The start of the connectivity checks phase is triggered at an endpoint when it is aware of its peer's candidates. Both endpoints pair up the local candidates and remote candidates to form a Check List of candidate pairs that are ordered based on the priorities of the candidate pairs. Each candidate pair consists of constituent component pairs and has the same foundation as the candidate pair. In the case of RTP, each candidate pair has an RTP component pair and an RTCP component pair. The candidate pair priorities are computed using the priorities of the local candidate and the remote candidate so that both endpoints have the same ordering of candidate pairs. Each candidate pair has an associated foundation that is formed as a concatenation of the foundations of the local candidate and the remote candidate that constitute the candidate pair. Candidate pairs with the same foundations have similar network properties, and this is leveraged to reduce the number of connectivity checks. If connectivity checks for a component pair fail, it is very likely that connectivity checks for other component pairs with the same foundation will also fail. Each endpoint goes through the candidate pair Check List and sets the state of the higher component pair, or the RTCP component pair, to a frozen state. If more than one candidate pair has the same foundation, all candidate pairs except for the highest priority candidate pair with the same foundation are set to a frozen state. When the connectivity check for a component pair succeeds, all component pairs with the same foundations are unfrozen. The callee serves as the controlled agent and waits for the controlling agent to select the final candidate pair for media flow.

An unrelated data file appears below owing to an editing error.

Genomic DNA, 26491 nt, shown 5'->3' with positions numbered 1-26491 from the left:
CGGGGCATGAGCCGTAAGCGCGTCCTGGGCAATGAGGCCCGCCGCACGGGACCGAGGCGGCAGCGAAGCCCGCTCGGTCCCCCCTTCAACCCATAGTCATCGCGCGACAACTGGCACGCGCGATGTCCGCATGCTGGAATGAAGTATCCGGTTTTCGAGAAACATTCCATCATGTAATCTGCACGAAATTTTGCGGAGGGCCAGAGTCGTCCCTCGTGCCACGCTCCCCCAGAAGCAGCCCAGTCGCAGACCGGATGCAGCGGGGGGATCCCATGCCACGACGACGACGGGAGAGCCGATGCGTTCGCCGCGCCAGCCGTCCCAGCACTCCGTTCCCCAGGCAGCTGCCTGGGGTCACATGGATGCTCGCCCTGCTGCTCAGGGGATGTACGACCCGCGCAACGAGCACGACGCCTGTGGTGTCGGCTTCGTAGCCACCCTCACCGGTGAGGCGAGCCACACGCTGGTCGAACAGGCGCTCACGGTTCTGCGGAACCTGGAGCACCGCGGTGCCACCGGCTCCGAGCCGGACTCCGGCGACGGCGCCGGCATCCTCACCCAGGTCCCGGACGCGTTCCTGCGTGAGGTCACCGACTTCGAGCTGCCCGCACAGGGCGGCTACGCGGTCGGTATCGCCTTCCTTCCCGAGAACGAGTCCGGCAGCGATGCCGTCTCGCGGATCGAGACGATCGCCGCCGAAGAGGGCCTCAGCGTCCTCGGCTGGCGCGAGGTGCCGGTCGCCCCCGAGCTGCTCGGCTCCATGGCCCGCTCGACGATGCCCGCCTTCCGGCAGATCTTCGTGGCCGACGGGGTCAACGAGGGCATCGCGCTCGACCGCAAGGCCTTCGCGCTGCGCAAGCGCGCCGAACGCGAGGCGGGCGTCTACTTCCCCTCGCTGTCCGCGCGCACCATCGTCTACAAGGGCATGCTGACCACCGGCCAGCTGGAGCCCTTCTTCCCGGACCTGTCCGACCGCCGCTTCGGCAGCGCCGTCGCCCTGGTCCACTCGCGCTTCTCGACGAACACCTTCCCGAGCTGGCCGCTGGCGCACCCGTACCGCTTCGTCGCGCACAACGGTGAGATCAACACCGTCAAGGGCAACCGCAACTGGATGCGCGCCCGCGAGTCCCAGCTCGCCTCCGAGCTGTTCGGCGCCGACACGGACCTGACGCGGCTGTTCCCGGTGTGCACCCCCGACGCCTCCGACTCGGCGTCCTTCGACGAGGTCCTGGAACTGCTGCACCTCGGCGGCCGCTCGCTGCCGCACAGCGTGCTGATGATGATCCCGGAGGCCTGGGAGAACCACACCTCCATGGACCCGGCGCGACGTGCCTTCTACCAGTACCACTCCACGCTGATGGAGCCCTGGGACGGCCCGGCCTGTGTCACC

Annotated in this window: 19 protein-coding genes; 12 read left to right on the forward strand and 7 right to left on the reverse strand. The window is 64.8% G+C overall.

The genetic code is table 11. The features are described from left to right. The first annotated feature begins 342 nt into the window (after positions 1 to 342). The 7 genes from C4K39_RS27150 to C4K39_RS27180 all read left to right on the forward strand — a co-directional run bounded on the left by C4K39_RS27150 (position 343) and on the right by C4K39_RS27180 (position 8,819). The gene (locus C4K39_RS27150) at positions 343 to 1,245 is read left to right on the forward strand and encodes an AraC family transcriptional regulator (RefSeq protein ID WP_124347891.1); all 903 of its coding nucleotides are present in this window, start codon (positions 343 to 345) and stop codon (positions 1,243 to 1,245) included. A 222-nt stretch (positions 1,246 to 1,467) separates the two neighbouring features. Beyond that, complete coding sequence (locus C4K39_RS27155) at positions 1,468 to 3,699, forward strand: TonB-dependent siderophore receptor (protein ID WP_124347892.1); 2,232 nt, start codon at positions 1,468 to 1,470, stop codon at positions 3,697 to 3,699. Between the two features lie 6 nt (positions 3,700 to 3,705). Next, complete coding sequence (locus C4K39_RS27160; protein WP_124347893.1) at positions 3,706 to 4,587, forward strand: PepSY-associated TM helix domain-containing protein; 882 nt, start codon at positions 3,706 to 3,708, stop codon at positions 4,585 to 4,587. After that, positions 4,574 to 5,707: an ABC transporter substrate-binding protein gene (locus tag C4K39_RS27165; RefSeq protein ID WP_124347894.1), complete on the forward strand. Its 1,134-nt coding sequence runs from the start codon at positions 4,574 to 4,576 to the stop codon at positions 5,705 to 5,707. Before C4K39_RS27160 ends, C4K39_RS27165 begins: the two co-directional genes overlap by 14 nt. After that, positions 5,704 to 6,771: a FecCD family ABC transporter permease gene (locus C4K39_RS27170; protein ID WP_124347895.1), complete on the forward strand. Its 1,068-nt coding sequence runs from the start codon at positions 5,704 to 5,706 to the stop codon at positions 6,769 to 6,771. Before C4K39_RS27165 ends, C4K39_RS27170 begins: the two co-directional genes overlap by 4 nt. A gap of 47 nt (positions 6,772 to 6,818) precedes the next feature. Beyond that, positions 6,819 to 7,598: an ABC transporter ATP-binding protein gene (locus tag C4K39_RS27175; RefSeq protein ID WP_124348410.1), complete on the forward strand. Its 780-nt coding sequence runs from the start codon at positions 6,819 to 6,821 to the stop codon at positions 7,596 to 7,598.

Both endpoints systematically perform connectivity checks, starting from the top of the candidate pair Check List to determine the highest priority candidate pair that can be used by the endpoints for establishing a media session. Connectivity checks involve sending peer-to-peer STUN binding request messages and responses from the local transport addresses to the remote transport addresses of each candidate pair in the list. Once a STUN binding request message is received, and it generates a successful STUN binding response message for a component pair, the component pair is considered to be in successful state.

The endpoints can begin streaming media from the local default candidate to the remote default candidate after the exchange of candidates is finished, even before the default candidate pair is validated by connectivity checks, but there is no guarantee that the media will reach the peer during this time.